Manual White balance
This feature is present in most high end or “semiprofessional” cameras.
What it does?
Actually you can see it by yourself. Just take a white page and look at it in different lighting. When it is under sunlight it will appear white; Under low light it will appear gray; Under fluorescent lighting – purple … etc.
When digital camera is taking pictures all colors will be shifted and it will be really hard to obtain right colors. Manual white balance comes in help – when you use it point to something that you need to be white and camera will do the corrections for you.
In most of the cameras you have some preset values, but in real live this may not be enough.
Beginner photographs can ignore this feature.
Battery run time
One of important characteristics is how much time camera works on given set of batteries? Does it accept rechargeable batteries or already incorporates an integrated accumulator?
In later case you will need some additional information as:
- can you charge it in car or you will need to buy optional car charger? – If no you may need to consider buying DC to AC adapter.
- How much take for the accumulator to charge?
- What is the life of integrated accumulators? – usually measured in discharge/charge times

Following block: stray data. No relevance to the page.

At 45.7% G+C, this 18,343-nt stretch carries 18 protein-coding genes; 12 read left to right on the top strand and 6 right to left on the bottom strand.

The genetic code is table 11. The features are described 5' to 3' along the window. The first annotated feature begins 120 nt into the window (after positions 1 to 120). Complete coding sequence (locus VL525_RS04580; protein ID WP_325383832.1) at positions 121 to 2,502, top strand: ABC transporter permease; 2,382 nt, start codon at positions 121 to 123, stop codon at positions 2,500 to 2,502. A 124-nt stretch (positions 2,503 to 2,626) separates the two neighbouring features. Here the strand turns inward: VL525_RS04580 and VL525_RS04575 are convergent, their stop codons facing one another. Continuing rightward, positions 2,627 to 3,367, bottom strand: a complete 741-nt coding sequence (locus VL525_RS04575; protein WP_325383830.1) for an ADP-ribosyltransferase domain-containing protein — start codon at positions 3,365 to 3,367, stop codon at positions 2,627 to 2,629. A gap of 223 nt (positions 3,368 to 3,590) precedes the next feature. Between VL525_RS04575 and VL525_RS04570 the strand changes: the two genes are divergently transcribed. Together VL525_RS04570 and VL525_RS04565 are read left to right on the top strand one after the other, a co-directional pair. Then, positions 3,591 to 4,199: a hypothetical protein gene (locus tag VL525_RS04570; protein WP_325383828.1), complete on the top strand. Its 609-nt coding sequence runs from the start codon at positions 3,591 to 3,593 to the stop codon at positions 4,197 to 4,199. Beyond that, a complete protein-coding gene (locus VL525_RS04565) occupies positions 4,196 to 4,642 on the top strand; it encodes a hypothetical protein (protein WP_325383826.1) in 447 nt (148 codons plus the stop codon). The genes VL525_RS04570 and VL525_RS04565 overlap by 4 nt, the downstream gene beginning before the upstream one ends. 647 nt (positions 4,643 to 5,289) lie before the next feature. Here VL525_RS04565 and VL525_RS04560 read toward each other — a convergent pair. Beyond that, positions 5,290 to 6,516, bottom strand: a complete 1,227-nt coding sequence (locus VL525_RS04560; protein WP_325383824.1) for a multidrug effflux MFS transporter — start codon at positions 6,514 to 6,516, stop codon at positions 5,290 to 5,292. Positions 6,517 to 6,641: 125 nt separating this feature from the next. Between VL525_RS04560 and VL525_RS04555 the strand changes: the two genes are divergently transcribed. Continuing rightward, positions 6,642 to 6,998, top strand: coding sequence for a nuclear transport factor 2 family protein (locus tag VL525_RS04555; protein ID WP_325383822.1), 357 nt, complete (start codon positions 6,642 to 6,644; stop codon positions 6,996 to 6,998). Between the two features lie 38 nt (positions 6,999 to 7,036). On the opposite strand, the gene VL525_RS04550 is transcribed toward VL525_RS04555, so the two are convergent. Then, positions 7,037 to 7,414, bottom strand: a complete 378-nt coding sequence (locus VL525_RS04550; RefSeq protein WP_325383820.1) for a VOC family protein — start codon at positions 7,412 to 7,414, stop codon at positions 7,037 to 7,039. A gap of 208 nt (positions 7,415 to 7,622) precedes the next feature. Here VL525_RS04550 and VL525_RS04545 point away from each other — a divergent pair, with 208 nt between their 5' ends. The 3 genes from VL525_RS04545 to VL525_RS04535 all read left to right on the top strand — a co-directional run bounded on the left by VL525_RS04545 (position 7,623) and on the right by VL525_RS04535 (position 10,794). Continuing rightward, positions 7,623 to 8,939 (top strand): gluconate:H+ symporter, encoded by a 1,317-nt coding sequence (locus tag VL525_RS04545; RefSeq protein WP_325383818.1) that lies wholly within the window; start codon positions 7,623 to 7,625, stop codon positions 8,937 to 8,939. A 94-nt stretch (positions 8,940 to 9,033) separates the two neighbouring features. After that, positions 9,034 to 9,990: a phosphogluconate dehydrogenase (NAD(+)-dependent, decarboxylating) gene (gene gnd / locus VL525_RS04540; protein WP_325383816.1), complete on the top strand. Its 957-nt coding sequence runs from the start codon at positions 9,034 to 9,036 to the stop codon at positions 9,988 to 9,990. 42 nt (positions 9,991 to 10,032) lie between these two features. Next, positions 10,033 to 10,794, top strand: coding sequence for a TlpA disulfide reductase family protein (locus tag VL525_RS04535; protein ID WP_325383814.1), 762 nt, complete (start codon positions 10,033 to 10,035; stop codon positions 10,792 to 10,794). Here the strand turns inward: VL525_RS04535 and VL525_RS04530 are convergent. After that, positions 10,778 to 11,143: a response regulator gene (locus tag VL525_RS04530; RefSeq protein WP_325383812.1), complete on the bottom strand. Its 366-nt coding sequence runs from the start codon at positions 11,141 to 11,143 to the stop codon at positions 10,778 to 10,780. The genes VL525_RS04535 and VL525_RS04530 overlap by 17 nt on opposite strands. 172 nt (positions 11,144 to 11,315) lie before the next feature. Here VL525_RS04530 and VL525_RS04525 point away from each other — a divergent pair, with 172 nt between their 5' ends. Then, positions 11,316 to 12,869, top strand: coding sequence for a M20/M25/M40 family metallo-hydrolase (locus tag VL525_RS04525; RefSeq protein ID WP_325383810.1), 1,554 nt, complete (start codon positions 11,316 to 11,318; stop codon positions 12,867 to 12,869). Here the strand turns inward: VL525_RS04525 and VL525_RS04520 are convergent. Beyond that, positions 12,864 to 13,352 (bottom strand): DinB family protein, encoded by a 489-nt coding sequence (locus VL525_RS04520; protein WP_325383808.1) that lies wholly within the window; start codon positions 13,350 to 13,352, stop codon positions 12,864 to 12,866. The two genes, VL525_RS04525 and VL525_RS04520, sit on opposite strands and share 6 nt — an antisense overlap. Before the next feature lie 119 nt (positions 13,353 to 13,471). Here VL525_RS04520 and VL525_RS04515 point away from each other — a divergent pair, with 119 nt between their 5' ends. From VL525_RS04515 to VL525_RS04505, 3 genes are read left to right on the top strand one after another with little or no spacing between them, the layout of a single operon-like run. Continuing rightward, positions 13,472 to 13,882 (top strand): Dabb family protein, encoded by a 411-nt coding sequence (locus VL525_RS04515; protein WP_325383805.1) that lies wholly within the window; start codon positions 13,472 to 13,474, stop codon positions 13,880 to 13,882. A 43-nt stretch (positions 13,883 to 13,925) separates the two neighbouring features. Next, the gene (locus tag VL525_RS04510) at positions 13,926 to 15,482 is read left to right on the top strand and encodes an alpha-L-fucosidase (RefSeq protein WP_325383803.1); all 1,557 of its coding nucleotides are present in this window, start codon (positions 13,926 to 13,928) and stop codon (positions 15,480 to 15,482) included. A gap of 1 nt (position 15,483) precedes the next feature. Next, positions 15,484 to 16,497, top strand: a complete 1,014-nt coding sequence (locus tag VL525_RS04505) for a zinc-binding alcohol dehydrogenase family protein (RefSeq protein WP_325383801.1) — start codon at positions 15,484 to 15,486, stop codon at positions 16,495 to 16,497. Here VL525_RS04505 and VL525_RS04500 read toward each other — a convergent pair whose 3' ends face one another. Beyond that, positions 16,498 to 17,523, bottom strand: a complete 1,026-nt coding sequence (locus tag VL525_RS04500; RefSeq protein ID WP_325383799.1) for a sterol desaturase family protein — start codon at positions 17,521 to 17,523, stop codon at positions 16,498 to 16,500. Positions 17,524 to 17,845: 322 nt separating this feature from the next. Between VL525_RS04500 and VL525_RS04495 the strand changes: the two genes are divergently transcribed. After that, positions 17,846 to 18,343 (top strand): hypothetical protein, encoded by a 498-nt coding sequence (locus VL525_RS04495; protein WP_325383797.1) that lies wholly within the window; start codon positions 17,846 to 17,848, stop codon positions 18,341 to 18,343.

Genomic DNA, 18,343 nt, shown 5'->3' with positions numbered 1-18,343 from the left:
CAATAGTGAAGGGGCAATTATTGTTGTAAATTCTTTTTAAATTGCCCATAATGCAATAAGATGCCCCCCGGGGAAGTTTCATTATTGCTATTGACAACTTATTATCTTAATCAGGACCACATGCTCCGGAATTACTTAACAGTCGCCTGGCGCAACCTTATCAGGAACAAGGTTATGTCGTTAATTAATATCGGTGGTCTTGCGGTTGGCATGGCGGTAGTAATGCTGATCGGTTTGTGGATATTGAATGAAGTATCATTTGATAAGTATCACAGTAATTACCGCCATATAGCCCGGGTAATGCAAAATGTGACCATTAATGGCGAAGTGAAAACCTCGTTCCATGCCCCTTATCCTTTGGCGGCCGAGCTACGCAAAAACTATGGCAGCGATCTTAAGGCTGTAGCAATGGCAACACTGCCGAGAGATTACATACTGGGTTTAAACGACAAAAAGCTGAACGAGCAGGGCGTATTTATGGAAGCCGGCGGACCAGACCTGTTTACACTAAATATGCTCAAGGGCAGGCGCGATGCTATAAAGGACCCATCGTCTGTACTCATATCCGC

Tip: If you need to increase run time consider turning off LCD display. Of course you will need an optical viewer to see what you photograph. Unfortunately most of low cost cameras either do not have one or it “lies” – does not show correct picture area.
Attention: For some of the cameras out on the market the specifications show the time with optional high capacity accumulator and LCD turned off – read the fine-print.
One of important features is what type of storage is used into camera? What is maximum capacity? The recording speed?
Currently several technologies are used in digital cameras:
- CF – compact flash
- Micro-drive – miniature hard drive in CF format
- SD/MMC – secure digital/multimedia card
- MS – memory stick
- SM – smart media
- xD – picture card
They vary in sizes, speed and capacity and are often incompatible. So if your camera uses one you cannot put another format. Some of professional grade cameras are equipped with multiple slots supporting more than one type of card.
After determining the type you can shop for card prices and capacity. Verify camera documentation for maximum supported capacity.
Attention: Some cameras have small amount of integrated memory often impossible to expand.
Every camera has internal memory with capacity enough to store one picture and after you toke the picture the camera cannot take another one until the previous one is stored in storage media. So you need to verify the time need and how many pictures your camera can take before internal memory is filled.
To be continued